Scatter advertising is a marketing and publicity approach that involves making use of promotional outlets on an as-needed basis rather than as a part of a structured and focused advertising campaign. Generally, sit is not necessarily focused on reaching a particular demographic, but casts a wide net in the hopes of reaching the right people at the right time. It is not unusual for businesses and other organizations to make use of this type of advertising as a complement to their main advertising efforts.
One good example of the use of scatter advertising has to do with the use of TV advertising. Much of the costs associated with running a cable or broadcast network is covered by ad revenue. Sponsors who want to reach specific demographics will make arrangements to run ads in conjunction with programming or the time of day that is most likely to put their products in front of their target audiences. This means that much of the advertising done on television is intentional, focused and considered to be targeted rather than scattered.
However, a sponsor may also choose to occasionally buy airtime in time slots that are outside of their targeted television advertising. The airtime is usually less desirable areas in the programming schedule that have not already been committed long term to other sponsors. Because the spots are not necessarily aimed at reaching the core audience, the effort is referred to as scatter advertising; it may reach potential customers in the most desirable demographic or it may reach a niche market that is more or less untapped by the business up to this point.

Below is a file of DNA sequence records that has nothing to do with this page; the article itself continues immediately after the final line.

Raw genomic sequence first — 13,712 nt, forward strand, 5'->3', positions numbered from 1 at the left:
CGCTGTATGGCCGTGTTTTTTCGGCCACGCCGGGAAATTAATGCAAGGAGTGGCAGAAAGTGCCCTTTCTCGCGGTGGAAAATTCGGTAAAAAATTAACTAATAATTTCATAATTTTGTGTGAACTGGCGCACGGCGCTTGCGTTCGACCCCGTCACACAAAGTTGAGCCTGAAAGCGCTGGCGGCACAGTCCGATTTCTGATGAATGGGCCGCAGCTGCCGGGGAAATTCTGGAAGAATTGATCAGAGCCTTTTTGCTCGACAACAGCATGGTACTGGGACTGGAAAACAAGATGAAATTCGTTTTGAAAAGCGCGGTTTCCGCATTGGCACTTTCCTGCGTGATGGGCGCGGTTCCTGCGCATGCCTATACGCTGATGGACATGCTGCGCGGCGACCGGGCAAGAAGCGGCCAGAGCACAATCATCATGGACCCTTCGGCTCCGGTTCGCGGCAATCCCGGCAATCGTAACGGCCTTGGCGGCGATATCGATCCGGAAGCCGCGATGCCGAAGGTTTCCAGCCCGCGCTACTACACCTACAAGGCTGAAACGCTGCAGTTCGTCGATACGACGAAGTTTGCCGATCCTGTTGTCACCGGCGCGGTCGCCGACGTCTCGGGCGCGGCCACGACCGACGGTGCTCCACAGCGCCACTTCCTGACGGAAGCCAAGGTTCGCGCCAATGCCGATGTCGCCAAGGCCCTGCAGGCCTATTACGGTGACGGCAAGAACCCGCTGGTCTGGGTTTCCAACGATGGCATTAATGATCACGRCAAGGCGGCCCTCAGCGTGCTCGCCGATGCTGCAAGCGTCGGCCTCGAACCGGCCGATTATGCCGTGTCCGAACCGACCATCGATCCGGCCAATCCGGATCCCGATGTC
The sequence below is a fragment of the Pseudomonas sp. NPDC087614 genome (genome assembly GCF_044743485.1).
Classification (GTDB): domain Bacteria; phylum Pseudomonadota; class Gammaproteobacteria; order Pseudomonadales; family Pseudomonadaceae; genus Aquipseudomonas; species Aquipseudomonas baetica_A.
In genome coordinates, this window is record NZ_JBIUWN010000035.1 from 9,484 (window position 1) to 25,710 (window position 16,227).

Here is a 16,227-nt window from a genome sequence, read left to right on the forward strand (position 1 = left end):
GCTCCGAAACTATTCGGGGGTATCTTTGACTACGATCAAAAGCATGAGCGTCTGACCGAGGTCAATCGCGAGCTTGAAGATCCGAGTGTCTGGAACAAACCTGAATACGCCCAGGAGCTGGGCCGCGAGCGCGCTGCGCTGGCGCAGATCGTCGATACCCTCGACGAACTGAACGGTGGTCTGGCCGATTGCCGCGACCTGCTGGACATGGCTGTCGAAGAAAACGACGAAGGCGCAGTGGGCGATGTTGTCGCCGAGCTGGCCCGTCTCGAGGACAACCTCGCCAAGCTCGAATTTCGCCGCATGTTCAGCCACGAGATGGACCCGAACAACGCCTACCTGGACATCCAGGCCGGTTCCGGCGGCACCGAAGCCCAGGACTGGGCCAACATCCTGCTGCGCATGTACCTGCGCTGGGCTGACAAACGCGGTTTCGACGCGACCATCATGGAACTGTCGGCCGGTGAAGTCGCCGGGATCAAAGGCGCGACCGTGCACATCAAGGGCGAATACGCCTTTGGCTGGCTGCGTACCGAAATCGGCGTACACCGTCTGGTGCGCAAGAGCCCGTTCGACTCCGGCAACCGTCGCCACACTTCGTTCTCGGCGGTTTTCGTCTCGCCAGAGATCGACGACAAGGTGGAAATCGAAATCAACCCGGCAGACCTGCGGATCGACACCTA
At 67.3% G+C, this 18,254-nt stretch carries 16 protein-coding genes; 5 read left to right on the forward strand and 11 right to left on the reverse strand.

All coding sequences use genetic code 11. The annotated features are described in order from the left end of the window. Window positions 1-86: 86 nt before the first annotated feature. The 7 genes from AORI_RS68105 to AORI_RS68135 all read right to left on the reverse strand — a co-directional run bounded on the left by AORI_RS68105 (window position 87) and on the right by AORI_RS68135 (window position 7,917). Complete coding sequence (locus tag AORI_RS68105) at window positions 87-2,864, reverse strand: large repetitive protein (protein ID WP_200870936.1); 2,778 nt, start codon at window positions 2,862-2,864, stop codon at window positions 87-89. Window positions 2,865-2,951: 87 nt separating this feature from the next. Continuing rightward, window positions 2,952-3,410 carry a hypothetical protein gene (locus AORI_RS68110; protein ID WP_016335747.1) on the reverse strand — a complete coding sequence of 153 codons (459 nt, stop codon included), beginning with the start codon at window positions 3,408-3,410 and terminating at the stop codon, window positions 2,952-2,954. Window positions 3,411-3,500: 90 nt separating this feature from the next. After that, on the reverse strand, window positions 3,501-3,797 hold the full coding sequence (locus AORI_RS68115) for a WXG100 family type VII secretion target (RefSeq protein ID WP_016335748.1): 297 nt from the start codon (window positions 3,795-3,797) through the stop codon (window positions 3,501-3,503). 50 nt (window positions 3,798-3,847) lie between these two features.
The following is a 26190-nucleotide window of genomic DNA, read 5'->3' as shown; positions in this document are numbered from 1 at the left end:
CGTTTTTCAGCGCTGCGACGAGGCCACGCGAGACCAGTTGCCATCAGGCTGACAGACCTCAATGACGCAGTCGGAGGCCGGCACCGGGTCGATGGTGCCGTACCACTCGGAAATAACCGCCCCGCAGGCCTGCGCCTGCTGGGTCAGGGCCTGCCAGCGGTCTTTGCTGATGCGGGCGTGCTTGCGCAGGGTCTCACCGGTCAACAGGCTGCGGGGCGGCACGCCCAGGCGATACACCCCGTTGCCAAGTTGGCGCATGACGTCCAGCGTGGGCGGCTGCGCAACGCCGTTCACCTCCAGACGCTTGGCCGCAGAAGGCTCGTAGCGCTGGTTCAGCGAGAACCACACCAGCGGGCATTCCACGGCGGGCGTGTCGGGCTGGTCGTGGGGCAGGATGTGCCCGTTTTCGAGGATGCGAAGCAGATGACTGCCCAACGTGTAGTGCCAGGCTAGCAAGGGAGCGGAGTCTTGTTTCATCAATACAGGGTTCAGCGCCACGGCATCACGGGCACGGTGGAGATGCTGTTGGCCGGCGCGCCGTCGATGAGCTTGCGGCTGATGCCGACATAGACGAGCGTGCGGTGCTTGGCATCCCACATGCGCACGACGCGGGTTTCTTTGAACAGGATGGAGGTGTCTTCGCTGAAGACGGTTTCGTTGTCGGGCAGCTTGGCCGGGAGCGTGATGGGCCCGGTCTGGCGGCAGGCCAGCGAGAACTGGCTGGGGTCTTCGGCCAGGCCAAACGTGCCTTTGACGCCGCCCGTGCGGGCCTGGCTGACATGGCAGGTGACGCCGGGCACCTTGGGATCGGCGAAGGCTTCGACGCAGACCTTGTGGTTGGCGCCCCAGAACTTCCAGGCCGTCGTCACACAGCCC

While scatter-style advertising usually does not result in sales that rival a targeted advertising approach, the method has proven to be profitable. In some instances, its use opens up access to a whole new market sector that the business never dreamed would respond so favorably to their products. At other times, scatter marketing identifies a niche market that will never be huge, but is worthy of attention in the overall marketing strategy.
Sometimes referred to as leftover advertising, scatter advertising does hold the potential to enhance targeted promotion campaigns and provide inspiration for future advertising approaches. Since it often employs the use of airtime that television networks and stations have trouble filling with commercials, the cost for engaging in scatter advertising is often significantly less than other forms of promotions.